Other sites are closer together but all together all the sites seem to have lots of space & each site had its own water faucet.

    SLEEPING - The first two camping areas at Silver Lake Recreation Area, Silver Lake Campground & Cypress Glen Campground, are close to I-75; Crooked River is not. So you can't hear the I-75 traffic but for the engine braking of a rogue 18-wheeler every now & then. Even the aircraft we saw - either headed to or from Tampa International Airport - was high enough not to produce noise we could hear. Nighttime was pleasantly quiet.

    FISHING - we were quite close to the Withlacoochee River; it flows north into Silver Lake, then continues north to other camping & day-use areas. It was less than a 2-minute walk from our site. We saw a few people canoeing & we fished; didn't catch anything, but we got some bites. Saw turtles & a 5'-6' gator. Someone else we saw fishing told us the waters contain crappie, bluegill, catfish, mud fish, & bass. Water was cool & clear, but bottom is dark, so can't see much.

    CANOEING - we didn't but watched others who did. Nice area to launch & retrieve.

    HIKING - we hiked with the two grandkids (5 & 7) along an old road parallel with the main loop from Site 66, then the trail turns away from the camping area towards the river. It is a well-worn trail through dense forest & marked. If you follow it all the way to the end, you end up at a U-Turn in the river where it opens up to a nice sandy area. Very beautiful. Toward the latter part of the hike, you can even see the river on your left & your right as you hike along the trail. It only took 15 minutes to hike all the way; then 15 minutes back. So a nice 30-minute hike.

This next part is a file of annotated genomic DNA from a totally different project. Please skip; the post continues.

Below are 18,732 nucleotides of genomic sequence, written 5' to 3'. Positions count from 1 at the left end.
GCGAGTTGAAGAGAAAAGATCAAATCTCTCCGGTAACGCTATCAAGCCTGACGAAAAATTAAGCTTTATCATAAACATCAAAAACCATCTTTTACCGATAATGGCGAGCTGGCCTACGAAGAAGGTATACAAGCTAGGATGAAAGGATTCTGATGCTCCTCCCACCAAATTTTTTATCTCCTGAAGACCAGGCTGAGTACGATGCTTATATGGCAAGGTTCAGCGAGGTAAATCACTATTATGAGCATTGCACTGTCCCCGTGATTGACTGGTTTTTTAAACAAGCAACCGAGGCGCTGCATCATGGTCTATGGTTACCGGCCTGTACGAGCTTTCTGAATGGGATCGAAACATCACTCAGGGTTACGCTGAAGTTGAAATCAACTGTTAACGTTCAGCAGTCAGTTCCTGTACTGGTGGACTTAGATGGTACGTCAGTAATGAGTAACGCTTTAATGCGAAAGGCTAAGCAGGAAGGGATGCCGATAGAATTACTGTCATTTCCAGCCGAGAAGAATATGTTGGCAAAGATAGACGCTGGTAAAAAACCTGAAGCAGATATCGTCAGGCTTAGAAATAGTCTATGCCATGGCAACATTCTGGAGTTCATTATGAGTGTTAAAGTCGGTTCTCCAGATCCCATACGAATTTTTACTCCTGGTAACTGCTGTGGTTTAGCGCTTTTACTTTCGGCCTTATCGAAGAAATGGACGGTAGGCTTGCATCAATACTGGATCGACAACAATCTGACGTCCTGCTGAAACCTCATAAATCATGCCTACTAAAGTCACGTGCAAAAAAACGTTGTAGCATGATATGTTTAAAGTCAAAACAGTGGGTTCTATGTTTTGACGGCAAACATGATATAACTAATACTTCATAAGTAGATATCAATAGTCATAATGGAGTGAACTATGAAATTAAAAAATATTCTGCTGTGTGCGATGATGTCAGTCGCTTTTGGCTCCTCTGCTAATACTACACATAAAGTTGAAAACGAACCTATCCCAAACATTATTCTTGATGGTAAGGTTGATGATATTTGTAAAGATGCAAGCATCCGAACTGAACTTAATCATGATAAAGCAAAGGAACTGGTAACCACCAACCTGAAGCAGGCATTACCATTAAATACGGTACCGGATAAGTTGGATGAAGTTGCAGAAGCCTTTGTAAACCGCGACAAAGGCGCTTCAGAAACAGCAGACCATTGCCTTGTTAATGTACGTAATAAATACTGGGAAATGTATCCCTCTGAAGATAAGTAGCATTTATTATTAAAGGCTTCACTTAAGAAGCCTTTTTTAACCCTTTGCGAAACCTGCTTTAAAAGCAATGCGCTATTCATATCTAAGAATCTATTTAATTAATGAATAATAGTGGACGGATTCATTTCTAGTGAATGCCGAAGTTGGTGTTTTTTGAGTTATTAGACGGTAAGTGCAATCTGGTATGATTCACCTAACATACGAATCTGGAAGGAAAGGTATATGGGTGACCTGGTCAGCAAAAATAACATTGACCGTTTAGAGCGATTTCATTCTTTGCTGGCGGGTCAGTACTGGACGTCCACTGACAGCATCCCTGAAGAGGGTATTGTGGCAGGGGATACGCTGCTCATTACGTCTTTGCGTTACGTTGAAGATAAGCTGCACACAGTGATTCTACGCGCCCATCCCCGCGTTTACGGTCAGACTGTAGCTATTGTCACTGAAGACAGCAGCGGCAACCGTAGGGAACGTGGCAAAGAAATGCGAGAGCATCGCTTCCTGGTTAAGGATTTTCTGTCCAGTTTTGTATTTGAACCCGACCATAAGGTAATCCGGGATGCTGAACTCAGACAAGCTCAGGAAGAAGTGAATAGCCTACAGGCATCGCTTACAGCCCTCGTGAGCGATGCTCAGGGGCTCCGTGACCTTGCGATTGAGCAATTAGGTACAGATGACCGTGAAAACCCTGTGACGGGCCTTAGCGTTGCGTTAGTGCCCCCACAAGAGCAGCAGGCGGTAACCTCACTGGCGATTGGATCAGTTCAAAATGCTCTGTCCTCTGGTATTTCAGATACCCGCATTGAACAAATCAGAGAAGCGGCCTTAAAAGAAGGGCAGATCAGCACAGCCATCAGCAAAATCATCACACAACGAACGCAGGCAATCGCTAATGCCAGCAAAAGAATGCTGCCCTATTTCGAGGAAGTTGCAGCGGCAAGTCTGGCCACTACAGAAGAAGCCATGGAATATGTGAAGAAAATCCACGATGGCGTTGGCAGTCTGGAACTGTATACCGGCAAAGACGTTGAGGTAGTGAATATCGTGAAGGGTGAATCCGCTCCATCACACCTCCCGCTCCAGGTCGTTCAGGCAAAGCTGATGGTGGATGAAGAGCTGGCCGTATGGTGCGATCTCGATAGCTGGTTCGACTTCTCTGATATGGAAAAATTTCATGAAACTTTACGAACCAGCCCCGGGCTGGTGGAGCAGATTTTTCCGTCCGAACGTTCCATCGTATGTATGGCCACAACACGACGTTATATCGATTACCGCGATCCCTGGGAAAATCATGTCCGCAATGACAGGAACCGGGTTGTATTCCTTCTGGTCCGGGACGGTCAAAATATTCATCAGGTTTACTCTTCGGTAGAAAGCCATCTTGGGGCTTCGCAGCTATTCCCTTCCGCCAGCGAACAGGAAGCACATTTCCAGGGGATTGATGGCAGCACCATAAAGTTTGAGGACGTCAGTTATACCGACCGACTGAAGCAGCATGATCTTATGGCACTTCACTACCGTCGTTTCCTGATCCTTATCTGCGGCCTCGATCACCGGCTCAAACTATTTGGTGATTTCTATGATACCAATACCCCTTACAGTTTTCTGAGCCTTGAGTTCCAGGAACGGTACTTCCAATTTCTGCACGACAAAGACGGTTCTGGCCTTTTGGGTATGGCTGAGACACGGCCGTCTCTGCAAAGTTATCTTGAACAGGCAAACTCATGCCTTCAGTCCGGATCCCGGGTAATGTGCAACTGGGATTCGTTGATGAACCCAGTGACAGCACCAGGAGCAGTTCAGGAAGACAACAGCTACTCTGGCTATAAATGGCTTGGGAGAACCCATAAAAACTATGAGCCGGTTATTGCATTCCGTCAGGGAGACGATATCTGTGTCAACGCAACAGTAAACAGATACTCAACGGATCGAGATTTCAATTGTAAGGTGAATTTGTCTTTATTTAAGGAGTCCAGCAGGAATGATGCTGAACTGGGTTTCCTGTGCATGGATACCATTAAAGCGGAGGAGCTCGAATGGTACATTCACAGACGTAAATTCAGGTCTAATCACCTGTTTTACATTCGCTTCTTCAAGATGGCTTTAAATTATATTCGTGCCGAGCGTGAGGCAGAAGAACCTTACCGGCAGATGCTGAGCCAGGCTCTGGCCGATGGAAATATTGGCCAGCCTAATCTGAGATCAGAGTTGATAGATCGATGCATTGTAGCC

There are other hiking trails, but we didn't explore them.

    FIREWOOD - not much around so better take your own. We were there for two nights & most of Sunday & used almost a trash-can amount of split oak.

    OTHER CAMPERS' BEHAVIOR - quiet time is 10, but people began to really quieten down 'round 10:30 PM. While we where there, two separate Boy Scout troops were group camping & it was still nice.

    RESTROOM & SHOWER FACILITIES - [men's] Two urinals, two toilet stalls, & two shower stalls. HOT water in which to shower - how wonderful is that! But bring your own soap; there was none provided neither for showering nor for hand-washing. We also cheated & had a self-contained marine porta pottie with us - a MUST for those with small children; otherwise, you're walking to the restrooms often, but they're not too far away.

    CAMP HOST - we only saw him on the Sunday we left-not a problem with us. We saw the forest ranger ride through at least once every day. When we did speak to the camp host, he was very friendly & he & his wife were walking with trash bags & picking up trash as they found it along the loop.

    We really enjoyed it & will be back again. I recommend for those who need no electricity & want a true tent-camping experience.